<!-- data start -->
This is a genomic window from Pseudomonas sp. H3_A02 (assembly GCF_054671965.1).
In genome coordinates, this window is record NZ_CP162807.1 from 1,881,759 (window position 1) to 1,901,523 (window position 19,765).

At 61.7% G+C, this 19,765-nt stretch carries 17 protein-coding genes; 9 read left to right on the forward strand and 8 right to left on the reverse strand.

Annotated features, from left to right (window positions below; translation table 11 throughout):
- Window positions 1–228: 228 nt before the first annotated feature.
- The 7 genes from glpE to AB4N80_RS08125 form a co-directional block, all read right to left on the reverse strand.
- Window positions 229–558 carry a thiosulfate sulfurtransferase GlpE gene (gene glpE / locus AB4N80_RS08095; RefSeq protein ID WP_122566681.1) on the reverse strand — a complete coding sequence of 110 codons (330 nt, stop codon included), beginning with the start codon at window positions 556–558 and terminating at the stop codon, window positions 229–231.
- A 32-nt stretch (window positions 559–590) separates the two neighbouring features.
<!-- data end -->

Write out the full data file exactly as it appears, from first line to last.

This is a genomic window from Pseudomonas sp. H3_A02 (assembly GCF_054671965.1).
In genome coordinates, this window is record NZ_CP162807.1 from 1,881,759 (window position 1) to 1,901,523 (window position 19,765).

At 61.7% G+C, this 19,765-nt stretch carries 17 protein-coding genes; 9 read left to right on the forward strand and 8 right to left on the reverse strand.

Annotated features, from left to right (window positions below; translation table 11 throughout):
- Window positions 1–228: 228 nt before the first annotated feature.
- The 7 genes from glpE to AB4N80_RS08125 form a co-directional block, all read right to left on the reverse strand.
- Window positions 229–558 carry a thiosulfate sulfurtransferase GlpE gene (gene glpE / locus AB4N80_RS08095; RefSeq protein ID WP_122566681.1) on the reverse strand — a complete coding sequence of 110 codons (330 nt, stop codon included), beginning with the start codon at window positions 556–558 and terminating at the stop codon, window positions 229–231.
- A 32-nt stretch (window positions 559–590) separates the two neighbouring features.